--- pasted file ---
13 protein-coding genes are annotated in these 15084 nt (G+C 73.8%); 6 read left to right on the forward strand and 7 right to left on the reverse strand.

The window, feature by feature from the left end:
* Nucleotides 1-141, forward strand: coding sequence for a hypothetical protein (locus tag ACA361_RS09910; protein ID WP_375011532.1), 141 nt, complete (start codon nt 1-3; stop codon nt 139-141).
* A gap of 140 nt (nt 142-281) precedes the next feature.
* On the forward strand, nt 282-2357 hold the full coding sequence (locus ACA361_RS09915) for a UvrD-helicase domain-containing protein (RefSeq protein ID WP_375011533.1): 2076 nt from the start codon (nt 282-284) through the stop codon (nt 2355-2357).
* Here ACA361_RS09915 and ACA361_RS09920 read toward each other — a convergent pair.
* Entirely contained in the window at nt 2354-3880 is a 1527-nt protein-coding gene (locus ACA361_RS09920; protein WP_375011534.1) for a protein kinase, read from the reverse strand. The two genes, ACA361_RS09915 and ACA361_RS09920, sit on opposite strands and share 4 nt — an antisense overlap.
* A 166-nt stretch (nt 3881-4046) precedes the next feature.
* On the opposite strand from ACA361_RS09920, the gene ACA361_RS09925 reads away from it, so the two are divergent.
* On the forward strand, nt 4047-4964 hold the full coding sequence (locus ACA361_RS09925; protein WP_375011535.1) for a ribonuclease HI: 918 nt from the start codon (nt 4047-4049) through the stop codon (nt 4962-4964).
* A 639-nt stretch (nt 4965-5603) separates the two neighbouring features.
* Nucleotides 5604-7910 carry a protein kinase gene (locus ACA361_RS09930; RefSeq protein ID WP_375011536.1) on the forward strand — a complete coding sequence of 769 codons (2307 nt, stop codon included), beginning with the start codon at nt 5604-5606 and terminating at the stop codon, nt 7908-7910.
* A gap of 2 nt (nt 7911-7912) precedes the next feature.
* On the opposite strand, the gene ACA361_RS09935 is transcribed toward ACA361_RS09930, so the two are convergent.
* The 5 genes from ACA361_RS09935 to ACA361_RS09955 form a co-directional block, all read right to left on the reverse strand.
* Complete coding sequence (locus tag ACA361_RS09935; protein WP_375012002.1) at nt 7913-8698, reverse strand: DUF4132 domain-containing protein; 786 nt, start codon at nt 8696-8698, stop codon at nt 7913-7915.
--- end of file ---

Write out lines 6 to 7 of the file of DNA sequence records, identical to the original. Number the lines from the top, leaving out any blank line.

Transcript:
* Here ACA361_RS09915 and ACA361_RS09920 read toward each other — a convergent pair.
* Entirely contained in the window at nt 2354-3880 is a 1527-nt protein-coding gene (locus ACA361_RS09920; protein WP_375011534.1) for a protein kinase, read from the reverse strand. The two genes, ACA361_RS09915 and ACA361_RS09920, sit on opposite strands and share 4 nt — an antisense overlap.